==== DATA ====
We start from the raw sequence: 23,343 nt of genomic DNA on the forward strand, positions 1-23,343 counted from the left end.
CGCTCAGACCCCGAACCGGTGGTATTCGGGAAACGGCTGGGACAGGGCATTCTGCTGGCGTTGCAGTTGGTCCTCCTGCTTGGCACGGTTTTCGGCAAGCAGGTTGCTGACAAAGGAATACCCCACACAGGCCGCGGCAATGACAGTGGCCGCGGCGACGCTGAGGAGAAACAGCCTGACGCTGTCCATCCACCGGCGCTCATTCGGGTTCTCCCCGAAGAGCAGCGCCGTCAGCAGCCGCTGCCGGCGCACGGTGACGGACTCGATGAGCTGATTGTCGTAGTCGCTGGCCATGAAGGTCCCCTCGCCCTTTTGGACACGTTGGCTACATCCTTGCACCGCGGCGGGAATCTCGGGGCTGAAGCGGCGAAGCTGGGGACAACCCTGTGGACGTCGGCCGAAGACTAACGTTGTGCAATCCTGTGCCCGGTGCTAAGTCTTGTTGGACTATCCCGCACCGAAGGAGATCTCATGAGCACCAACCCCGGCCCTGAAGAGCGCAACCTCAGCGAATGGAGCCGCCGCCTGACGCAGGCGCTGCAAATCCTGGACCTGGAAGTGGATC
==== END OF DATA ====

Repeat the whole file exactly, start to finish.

We start from the raw sequence: 23,343 nt of genomic DNA on the forward strand, positions 1-23,343 counted from the left end.
CGCTCAGACCCCGAACCGGTGGTATTCGGGAAACGGCTGGGACAGGGCATTCTGCTGGCGTTGCAGTTGGTCCTCCTGCTTGGCACGGTTTTCGGCAAGCAGGTTGCTGACAAAGGAATACCCCACACAGGCCGCGGCAATGACAGTGGCCGCGGCGACGCTGAGGAGAAACAGCCTGACGCTGTCCATCCACCGGCGCTCATTCGGGTTCTCCCCGAAGAGCAGCGCCGTCAGCAGCCGCTGCCGGCGCACGGTGACGGACTCGATGAGCTGATTGTCGTAGTCGCTGGCCATGAAGGTCCCCTCGCCCTTTTGGACACGTTGGCTACATCCTTGCACCGCGGCGGGAATCTCGGGGCTGAAGCGGCGAAGCTGGGGACAACCCTGTGGACGTCGGCCGAAGACTAACGTTGTGCAATCCTGTGCCCGGTGCTAAGTCTTGTTGGACTATCCCGCACCGAAGGAGATCTCATGAGCACCAACCCCGGCCCTGAAGAGCGCAACCTCAGCGAATGGAGCCGCCGCCTGACGCAGGCGCTGCAAATCCTGGACCTGGAAGTGGATC